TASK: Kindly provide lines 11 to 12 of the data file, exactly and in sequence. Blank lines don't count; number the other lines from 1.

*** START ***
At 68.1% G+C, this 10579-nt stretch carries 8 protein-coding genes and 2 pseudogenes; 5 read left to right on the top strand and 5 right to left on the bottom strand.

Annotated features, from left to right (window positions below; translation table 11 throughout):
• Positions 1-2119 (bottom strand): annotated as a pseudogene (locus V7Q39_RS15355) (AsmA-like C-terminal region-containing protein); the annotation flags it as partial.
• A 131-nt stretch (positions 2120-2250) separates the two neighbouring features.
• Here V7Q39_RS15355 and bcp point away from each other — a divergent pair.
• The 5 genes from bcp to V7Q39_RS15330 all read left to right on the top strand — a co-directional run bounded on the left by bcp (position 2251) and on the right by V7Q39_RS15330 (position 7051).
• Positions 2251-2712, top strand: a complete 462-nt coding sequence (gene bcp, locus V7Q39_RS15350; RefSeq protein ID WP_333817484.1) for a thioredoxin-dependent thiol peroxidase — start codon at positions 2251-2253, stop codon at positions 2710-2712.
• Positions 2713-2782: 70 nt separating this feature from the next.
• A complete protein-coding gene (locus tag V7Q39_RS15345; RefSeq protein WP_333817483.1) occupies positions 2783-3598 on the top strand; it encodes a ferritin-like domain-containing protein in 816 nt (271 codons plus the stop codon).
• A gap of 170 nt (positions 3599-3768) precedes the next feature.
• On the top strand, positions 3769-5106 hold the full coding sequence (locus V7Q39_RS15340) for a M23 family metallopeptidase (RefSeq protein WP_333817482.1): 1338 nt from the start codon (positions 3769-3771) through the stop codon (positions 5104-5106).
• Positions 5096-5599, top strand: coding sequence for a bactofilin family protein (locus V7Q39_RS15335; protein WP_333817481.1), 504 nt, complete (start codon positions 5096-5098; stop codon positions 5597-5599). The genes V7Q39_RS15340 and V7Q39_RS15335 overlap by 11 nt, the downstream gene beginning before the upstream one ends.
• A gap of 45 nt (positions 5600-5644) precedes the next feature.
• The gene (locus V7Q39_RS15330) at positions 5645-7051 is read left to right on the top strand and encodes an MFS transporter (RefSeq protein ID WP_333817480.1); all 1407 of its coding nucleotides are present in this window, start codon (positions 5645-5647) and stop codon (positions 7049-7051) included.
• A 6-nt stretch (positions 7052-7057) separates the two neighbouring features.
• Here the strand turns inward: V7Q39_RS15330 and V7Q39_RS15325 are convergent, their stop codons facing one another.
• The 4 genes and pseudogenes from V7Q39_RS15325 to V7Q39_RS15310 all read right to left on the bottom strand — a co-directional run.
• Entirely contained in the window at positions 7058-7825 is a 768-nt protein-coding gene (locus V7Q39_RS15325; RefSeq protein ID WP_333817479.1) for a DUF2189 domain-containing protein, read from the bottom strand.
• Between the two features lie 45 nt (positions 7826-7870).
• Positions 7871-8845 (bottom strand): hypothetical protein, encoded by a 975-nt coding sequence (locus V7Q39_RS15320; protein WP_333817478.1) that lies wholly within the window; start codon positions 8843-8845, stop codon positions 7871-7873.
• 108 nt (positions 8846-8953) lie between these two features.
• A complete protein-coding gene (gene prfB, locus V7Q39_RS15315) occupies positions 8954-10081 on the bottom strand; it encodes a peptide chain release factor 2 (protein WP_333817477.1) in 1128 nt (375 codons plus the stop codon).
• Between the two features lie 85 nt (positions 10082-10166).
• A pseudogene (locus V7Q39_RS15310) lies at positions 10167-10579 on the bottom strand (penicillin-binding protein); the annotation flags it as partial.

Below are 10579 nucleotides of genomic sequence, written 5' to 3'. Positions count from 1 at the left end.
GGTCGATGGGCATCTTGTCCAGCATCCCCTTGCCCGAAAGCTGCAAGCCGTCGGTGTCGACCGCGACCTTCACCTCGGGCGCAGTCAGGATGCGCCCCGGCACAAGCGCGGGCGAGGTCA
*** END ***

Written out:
• On the top strand, positions 3769-5106 hold the full coding sequence (locus V7Q39_RS15340) for a M23 family metallopeptidase (RefSeq protein WP_333817482.1): 1338 nt from the start codon (positions 3769-3771) through the stop codon (positions 5104-5106).
• Positions 5096-5599, top strand: coding sequence for a bactofilin family protein (locus V7Q39_RS15335; protein WP_333817481.1), 504 nt, complete (start codon positions 5096-5098; stop codon positions 5597-5599). The genes V7Q39_RS15340 and V7Q39_RS15335 overlap by 11 nt, the downstream gene beginning before the upstream one ends.